FDA approves OxyContin use in some children
- The label for OxyContin (oxycodone) has been expanded to include some children between the ages of 11 and 16.
- The only children who doctors can prescribe OxyContin for are those who can tolerate a minimum of 20 milligrams of oxycodone and who have not responded sufficiently to other medications.
- The version of OxyContin is a reformulated version, versus the original version (which was formulated nearly 20 years ago). In fact, doctors have been prescribing the medication off-label to children for some time.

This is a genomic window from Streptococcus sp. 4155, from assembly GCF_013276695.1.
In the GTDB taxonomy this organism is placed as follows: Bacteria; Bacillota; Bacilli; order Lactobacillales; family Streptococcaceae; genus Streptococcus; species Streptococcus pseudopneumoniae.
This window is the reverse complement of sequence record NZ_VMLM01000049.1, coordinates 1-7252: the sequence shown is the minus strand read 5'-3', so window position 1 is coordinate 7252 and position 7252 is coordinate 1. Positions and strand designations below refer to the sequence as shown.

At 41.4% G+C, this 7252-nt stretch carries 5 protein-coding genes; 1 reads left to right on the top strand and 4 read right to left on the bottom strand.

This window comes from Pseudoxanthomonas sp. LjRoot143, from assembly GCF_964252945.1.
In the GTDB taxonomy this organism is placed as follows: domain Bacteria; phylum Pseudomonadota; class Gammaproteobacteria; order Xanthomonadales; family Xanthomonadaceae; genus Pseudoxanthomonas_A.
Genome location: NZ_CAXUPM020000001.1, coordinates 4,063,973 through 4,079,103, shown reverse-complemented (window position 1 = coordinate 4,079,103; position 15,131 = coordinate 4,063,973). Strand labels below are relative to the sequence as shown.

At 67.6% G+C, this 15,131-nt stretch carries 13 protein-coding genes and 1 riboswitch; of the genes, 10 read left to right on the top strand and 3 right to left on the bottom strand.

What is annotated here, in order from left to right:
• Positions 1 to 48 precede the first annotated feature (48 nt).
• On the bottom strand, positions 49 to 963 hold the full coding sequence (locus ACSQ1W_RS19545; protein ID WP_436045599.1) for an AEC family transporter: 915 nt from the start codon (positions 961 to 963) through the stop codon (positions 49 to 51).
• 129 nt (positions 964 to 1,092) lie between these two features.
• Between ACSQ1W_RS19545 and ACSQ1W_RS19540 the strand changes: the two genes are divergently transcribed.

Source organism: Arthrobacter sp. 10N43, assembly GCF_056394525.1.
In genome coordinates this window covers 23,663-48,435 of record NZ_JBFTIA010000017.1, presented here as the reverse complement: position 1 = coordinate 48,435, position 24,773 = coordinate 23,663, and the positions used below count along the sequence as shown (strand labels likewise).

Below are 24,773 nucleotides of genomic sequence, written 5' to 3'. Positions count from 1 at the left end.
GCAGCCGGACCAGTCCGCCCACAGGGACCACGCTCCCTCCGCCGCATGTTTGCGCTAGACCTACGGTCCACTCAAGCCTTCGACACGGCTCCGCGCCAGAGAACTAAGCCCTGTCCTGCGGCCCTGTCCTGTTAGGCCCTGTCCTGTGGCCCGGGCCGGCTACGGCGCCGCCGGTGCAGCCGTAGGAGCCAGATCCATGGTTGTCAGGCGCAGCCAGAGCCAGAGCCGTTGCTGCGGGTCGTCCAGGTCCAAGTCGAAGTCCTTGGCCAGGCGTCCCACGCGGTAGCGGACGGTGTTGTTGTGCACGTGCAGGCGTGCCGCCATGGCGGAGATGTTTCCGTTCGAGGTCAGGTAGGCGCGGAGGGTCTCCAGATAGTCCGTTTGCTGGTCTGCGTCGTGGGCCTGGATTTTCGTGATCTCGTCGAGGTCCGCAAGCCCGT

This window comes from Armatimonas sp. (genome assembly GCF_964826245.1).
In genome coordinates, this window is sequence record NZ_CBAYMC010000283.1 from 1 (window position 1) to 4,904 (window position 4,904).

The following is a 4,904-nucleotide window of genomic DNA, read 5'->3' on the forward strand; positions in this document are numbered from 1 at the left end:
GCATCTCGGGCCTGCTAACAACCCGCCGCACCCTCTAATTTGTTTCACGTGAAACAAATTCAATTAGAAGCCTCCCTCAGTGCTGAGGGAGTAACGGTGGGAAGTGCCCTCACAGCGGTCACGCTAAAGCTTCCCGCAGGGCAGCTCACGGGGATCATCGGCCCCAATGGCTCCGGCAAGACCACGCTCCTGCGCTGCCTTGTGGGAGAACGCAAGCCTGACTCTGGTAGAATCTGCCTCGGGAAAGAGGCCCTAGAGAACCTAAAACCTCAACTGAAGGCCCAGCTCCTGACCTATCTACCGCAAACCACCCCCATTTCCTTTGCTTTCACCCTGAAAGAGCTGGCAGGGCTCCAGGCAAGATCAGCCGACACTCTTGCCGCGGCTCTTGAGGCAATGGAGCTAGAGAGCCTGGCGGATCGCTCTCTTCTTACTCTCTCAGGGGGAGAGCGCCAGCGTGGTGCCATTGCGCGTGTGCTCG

According to the Institute of Medicine, about 100 million Americans suffer from chronic pain. Some of these patients, including adolescents, have chronic pain that can only be alleviated with around-the-clock, long-term opioid treatment. Now that Purdue Pharma's OxyContin is available in an abuse-deterrent formulation, the FDA has broadened the label to include 11-to16-year-olds, a population that could be vulnerable to addiction and abuse. As part of the approval, the FDA has requested that Purdue conduct postmarketing studies.
Chronic pain is very real and very debilitating. Currently, there are only two long-acting opioid treament options to manage pediatric pain, including the duragesic patch, which releases fetanyl. Now with the approval of OxyContin for this population, young people in pain now have another choice—and that's a good thing.